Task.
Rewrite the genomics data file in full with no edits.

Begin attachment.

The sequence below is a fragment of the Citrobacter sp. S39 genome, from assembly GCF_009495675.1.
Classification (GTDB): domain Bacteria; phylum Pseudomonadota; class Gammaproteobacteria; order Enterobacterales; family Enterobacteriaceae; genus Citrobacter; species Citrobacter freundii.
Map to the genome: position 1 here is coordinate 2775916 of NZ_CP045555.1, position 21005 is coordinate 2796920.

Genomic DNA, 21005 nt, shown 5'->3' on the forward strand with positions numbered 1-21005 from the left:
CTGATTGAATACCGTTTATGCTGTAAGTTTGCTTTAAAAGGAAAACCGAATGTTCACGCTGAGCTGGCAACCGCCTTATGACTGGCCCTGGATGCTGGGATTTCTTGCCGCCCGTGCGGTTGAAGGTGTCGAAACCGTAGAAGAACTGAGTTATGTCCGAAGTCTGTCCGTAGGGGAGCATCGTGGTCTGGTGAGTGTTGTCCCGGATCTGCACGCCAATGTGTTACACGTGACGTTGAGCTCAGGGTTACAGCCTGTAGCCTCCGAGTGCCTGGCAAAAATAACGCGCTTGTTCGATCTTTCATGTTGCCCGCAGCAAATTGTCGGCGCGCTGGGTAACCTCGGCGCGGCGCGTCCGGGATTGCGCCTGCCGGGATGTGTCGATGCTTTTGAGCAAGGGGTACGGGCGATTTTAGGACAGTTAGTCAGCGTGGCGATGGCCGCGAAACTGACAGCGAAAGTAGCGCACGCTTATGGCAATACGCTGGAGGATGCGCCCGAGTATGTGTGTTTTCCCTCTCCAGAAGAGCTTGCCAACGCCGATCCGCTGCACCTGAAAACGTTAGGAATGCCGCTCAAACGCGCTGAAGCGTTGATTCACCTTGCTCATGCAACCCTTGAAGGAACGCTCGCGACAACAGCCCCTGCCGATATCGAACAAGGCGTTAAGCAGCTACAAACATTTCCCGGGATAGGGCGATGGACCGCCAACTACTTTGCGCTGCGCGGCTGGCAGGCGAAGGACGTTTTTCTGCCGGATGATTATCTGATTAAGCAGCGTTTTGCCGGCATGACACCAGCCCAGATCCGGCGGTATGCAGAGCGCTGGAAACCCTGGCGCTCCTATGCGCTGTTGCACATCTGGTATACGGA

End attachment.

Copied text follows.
The sequence below is a fragment of the Citrobacter sp. S39 genome, from assembly GCF_009495675.1.
Classification (GTDB): domain Bacteria; phylum Pseudomonadota; class Gammaproteobacteria; order Enterobacterales; family Enterobacteriaceae; genus Citrobacter; species Citrobacter freundii.
Map to the genome: position 1 here is coordinate 2775916 of NZ_CP045555.1, position 21005 is coordinate 2796920.

Genomic DNA, 21005 nt, shown 5'->3' on the forward strand with positions numbered 1-21005 from the left:
CTGATTGAATACCGTTTATGCTGTAAGTTTGCTTTAAAAGGAAAACCGAATGTTCACGCTGAGCTGGCAACCGCCTTATGACTGGCCCTGGATGCTGGGATTTCTTGCCGCCCGTGCGGTTGAAGGTGTCGAAACCGTAGAAGAACTGAGTTATGTCCGAAGTCTGTCCGTAGGGGAGCATCGTGGTCTGGTGAGTGTTGTCCCGGATCTGCACGCCAATGTGTTACACGTGACGTTGAGCTCAGGGTTACAGCCTGTAGCCTCCGAGTGCCTGGCAAAAATAACGCGCTTGTTCGATCTTTCATGTTGCCCGCAGCAAATTGTCGGCGCGCTGGGTAACCTCGGCGCGGCGCGTCCGGGATTGCGCCTGCCGGGATGTGTCGATGCTTTTGAGCAAGGGGTACGGGCGATTTTAGGACAGTTAGTCAGCGTGGCGATGGCCGCGAAACTGACAGCGAAAGTAGCGCACGCTTATGGCAATACGCTGGAGGATGCGCCCGAGTATGTGTGTTTTCCCTCTCCAGAAGAGCTTGCCAACGCCGATCCGCTGCACCTGAAAACGTTAGGAATGCCGCTCAAACGCGCTGAAGCGTTGATTCACCTTGCTCATGCAACCCTTGAAGGAACGCTCGCGACAACAGCCCCTGCCGATATCGAACAAGGCGTTAAGCAGCTACAAACATTTCCCGGGATAGGGCGATGGACCGCCAACTACTTTGCGCTGCGCGGCTGGCAGGCGAAGGACGTTTTTCTGCCGGATGATTATCTGATTAAGCAGCGTTTTGCCGGCATGACACCAGCCCAGATCCGGCGGTATGCAGAGCGCTGGAAACCCTGGCGCTCCTATGCGCTGTTGCACATCTGGTATACGGA